Despite rising R&D costs and continuing productivity concerns, new figures show the pharmaceutical industry’s forecasted rate of return on their significant drug development investments has increased for the first time since 2010, according to a new report from Deloitte that tracks the performance of 12 leading biopharmaceutical companies.
In 2010, a dozen companies launched 143 products with projected lifetime revenues of $955 billion. The internal rate of return stood at 10.1%. Between 2010 and 2014, the R&D divisions of these companies saw 236 additional products enter their late stage pipelines, with forecasted lifetime sales of $1.171 billion.
But while R&D costs continued to climb, sponsors saw less return, the result of late stage asset terminations. Over the next three years, the internal rate of return fell, hitting 5.13% in 2013.
But for 2014 the return is up—to 5.5%, reversing the three-year slide amid signs the industry is starting to recover some ground.
“The life sciences R&D ecosystem is undergoing a transformation, and the largest players are having to evaluate how they access, foster and commercialize their innovations,” said Neil Lesser, a principal at Deloitte and its life sciences R&D strategy lead.
He said the industry is facing four key areas of uncertainty:
- Scientific uncertainty from the complex modalities of developing innovative medicines
- Regulatory concerns , with a high degree of uncertainty around review times and pre- and post-approval requirements
- Reimbursement coverage uncertainty that raises concerns over patient access to new therapies
- Policy concerns, where a lack of consensus among policymakers includes whether the early introduction of biosimilars will affect branded biologics.
“We now have a first wave of biosimilar biologics as a potential growth factor, but there still are uncharted pathways ahead, such as measuring the biosimilarity and biosafety,” said Lesser. “It’s early.”
The big pharma companies have improved projected returns from their late-stage pipelines, despite rising drug development costs. However, the majority of the industry’s value now is coming from external sources of innovation, according to Lesser. These external assets are showing higher future forecasts than those from pharmaceutical companies’ internal labs.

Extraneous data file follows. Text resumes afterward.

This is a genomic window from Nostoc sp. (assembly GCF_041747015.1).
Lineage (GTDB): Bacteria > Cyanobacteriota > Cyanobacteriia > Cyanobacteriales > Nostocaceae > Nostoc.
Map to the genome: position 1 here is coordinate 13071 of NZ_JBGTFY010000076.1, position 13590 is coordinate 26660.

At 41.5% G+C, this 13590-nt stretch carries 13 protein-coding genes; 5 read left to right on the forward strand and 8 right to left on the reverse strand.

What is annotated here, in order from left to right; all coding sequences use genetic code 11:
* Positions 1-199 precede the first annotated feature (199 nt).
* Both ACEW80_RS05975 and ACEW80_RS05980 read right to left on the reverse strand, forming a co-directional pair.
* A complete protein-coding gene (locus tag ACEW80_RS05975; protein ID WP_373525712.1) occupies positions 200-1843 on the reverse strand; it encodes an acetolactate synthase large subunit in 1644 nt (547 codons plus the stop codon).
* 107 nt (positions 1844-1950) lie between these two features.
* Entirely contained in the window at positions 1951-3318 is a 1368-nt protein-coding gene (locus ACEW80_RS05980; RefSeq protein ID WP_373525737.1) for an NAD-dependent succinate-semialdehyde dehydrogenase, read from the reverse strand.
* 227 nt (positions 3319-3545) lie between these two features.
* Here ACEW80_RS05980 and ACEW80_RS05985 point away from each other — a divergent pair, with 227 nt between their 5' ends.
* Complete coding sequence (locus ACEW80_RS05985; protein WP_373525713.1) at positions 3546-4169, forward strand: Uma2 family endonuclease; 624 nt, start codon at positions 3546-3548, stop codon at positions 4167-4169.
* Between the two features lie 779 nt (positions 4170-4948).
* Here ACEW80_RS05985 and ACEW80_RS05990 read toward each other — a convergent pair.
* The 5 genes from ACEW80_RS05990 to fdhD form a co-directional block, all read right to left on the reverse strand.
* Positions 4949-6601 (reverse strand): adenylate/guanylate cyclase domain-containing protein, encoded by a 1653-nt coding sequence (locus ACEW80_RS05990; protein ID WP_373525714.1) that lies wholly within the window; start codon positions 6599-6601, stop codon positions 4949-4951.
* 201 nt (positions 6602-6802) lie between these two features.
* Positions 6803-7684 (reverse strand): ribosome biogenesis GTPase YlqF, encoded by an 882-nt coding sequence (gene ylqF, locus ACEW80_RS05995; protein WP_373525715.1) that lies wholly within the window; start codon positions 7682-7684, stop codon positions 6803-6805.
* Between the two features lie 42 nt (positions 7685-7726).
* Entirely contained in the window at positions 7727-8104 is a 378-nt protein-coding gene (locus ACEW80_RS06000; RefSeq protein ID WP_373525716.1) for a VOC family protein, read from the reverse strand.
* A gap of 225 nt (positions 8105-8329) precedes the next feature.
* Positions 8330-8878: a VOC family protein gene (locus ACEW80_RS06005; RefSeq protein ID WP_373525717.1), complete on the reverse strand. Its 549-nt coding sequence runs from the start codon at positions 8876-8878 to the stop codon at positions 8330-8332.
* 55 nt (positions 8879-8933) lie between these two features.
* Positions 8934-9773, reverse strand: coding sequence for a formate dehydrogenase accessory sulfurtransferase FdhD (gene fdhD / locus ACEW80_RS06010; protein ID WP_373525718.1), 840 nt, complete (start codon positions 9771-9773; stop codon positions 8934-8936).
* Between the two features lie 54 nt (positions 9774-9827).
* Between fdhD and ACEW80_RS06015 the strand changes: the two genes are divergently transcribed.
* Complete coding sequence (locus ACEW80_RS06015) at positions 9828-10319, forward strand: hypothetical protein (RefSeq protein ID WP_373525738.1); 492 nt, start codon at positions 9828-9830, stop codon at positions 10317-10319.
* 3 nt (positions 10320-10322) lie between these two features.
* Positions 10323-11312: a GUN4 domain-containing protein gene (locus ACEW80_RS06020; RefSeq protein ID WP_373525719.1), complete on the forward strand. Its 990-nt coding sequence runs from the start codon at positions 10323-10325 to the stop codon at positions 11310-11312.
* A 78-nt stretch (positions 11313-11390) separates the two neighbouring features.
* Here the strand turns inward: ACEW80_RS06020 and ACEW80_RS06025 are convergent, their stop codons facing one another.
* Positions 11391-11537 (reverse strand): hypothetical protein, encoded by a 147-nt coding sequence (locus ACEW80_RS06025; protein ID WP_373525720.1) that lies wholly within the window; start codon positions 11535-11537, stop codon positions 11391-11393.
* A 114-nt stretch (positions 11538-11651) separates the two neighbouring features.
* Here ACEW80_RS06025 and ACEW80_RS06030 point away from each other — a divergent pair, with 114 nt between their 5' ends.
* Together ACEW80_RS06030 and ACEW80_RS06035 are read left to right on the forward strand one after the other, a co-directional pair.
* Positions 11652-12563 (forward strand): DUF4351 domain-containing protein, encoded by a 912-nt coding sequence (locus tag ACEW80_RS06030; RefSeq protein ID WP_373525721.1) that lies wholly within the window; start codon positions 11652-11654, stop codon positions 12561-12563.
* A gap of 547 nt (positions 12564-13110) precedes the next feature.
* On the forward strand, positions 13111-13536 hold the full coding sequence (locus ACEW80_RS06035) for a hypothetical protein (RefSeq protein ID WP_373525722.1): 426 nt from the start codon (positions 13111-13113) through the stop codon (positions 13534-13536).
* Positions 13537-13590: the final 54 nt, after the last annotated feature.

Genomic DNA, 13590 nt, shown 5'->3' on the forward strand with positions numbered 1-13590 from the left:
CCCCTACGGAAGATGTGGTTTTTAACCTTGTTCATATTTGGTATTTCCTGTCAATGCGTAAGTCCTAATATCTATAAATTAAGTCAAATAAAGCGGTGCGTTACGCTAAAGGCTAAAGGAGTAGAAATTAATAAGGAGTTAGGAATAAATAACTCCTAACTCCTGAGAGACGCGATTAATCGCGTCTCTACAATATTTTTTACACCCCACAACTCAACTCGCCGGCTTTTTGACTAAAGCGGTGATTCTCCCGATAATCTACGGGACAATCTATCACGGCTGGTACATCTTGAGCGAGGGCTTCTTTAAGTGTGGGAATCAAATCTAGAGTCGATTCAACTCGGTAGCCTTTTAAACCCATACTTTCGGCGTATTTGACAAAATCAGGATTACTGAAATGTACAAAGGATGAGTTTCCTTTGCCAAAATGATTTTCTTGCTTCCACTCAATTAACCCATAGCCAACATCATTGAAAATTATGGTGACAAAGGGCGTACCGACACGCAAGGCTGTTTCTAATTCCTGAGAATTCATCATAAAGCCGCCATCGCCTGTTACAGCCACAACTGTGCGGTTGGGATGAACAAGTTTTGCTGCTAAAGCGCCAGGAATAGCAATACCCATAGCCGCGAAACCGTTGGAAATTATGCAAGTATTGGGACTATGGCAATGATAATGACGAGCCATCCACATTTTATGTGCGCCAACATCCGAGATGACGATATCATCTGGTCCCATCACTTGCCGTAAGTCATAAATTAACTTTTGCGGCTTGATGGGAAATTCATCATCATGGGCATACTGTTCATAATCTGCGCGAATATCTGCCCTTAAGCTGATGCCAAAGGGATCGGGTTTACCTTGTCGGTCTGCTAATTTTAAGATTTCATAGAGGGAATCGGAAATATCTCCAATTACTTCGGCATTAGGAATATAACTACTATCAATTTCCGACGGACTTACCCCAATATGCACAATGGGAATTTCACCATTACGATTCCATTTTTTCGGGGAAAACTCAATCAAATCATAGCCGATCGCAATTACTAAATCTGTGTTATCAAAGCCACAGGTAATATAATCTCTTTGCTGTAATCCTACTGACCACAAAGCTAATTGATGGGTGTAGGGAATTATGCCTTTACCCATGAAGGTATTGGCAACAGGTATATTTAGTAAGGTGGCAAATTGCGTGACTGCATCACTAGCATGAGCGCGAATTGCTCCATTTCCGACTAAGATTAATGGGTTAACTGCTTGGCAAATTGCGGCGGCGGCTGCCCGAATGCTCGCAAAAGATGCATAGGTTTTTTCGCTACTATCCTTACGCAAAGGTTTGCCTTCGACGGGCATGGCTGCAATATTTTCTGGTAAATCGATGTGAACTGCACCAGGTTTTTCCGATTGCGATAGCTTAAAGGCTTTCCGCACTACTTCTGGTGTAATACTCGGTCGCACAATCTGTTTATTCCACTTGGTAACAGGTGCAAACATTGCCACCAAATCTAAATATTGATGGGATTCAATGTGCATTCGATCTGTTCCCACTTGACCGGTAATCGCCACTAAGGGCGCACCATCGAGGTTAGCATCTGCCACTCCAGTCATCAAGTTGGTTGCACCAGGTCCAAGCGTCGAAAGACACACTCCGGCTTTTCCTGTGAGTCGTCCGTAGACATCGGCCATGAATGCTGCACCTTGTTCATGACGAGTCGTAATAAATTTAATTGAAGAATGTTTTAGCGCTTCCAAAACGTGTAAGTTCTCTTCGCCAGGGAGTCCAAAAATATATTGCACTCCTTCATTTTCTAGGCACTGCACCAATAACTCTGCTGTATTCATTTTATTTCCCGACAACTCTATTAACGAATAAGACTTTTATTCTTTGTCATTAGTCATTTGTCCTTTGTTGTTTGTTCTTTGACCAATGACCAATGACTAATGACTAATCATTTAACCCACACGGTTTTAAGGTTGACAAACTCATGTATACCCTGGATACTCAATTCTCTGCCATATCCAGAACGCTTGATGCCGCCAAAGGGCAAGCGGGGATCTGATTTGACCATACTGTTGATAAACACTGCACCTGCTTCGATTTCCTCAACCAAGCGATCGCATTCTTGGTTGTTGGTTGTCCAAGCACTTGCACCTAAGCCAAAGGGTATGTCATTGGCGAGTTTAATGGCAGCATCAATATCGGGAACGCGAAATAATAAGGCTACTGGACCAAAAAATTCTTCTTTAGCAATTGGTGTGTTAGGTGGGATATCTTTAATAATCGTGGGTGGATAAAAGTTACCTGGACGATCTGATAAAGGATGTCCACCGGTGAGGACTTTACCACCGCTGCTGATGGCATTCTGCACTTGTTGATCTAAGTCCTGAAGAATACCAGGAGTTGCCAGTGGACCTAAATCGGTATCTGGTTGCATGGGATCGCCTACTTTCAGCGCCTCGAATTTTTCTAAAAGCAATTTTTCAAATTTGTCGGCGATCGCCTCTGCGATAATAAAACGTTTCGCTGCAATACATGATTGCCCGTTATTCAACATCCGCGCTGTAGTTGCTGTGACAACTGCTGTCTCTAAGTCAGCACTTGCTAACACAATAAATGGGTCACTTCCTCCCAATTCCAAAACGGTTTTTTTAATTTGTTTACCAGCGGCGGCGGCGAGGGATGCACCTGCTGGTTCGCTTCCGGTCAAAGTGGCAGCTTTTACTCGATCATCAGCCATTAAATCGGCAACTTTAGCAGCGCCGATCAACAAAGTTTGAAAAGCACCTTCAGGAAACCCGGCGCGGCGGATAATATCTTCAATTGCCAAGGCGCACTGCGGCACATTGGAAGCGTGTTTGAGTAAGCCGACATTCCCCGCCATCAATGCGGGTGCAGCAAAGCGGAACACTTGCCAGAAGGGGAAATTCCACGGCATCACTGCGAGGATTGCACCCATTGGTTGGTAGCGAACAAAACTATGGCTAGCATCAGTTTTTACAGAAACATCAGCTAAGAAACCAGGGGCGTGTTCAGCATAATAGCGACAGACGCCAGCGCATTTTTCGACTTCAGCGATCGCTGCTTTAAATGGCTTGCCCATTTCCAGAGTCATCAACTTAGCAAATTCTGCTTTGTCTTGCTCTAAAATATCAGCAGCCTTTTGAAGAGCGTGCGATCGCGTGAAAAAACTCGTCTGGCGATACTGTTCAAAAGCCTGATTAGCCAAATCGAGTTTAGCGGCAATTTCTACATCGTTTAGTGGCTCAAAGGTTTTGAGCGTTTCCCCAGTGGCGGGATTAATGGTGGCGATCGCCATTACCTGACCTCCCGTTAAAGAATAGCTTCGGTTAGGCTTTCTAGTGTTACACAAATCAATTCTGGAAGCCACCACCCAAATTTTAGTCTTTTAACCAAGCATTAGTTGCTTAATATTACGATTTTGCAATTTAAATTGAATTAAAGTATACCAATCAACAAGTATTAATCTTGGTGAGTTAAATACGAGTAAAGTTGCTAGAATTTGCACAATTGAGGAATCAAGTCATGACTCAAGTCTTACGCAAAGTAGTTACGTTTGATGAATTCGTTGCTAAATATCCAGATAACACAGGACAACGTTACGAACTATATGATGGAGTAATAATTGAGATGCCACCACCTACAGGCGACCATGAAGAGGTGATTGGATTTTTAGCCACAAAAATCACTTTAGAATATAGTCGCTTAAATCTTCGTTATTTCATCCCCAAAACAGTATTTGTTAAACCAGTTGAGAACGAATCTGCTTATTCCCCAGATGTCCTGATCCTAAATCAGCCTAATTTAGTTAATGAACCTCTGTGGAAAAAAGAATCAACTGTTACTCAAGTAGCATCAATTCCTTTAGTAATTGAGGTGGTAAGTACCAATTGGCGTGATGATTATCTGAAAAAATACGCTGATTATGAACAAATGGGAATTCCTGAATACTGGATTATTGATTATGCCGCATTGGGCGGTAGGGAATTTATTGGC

“Big companies need to be collaboration ready,” said Lesser. “That’s where external innovation plays a growing role for their immediate future.”
Across all 12 companies, 58% of forecasted revenues from innovation at the latest stage of development are sourced externally, according to Deloitte. Nine of the sponsors will generate more than half their projected revenue from externally sourced assets, mostly from the biotechnology companies.
By contrast, the average projected peak sales from externally sourced assets are 6% higher than internally developed products. Deloitte goes one step further: for products with Breakthrough Therapy designations, revenues of externally sourced assets are predicted to be 20% higher than those discovered and developed in-house.
“Innovation strategies founded on collaboration continue to grow in importance and impact,” the study said. “The ability to engage in and subsequently manage strategic alliances is a critical success factor.”
Big pharma also has to improve on shedding its failures—early-stage and late- stage compounds that don’t work. While the industry mantra has been to “fail early and fail fast,” there has been little change in the value lost as a result of products cut in the final stages of development, meaning sponsors are not cutting their losses soon enough. The study found late-stage terminations continue to take too much value out of company pipelines, amounting to a loss of $243 billion over the last four years.
“The question may not be: can late failures be reduced, but how can late failures be better managed,” the study asked. “Are opportunities being missed to out-license, co-develop, re-purpose or sell less-promising compounds?”
Lesser acknowledged while the study did not specifically address clinical trial issues, he sees more prevalent research and better data management techniques ahead, along with improvements in site monitoring.
“Clinical trials are still a very labor-intensive undertaking, which in the short term will hold on to its existing model but, with technology and data viability, will evolve and become more streamlined in the near future,” he said.
The cohort of 12 publicly traded, research-based companies studied by Deloitte over the past five years is comprised of: Amgen, AstraZeneca, Bristol-Myers Squibb, Eli Lilly, GlaxoSmithKline, Johnson & Johnson, Merck, Novartis, Pfizer, Roche, Sanofi and Takeda.
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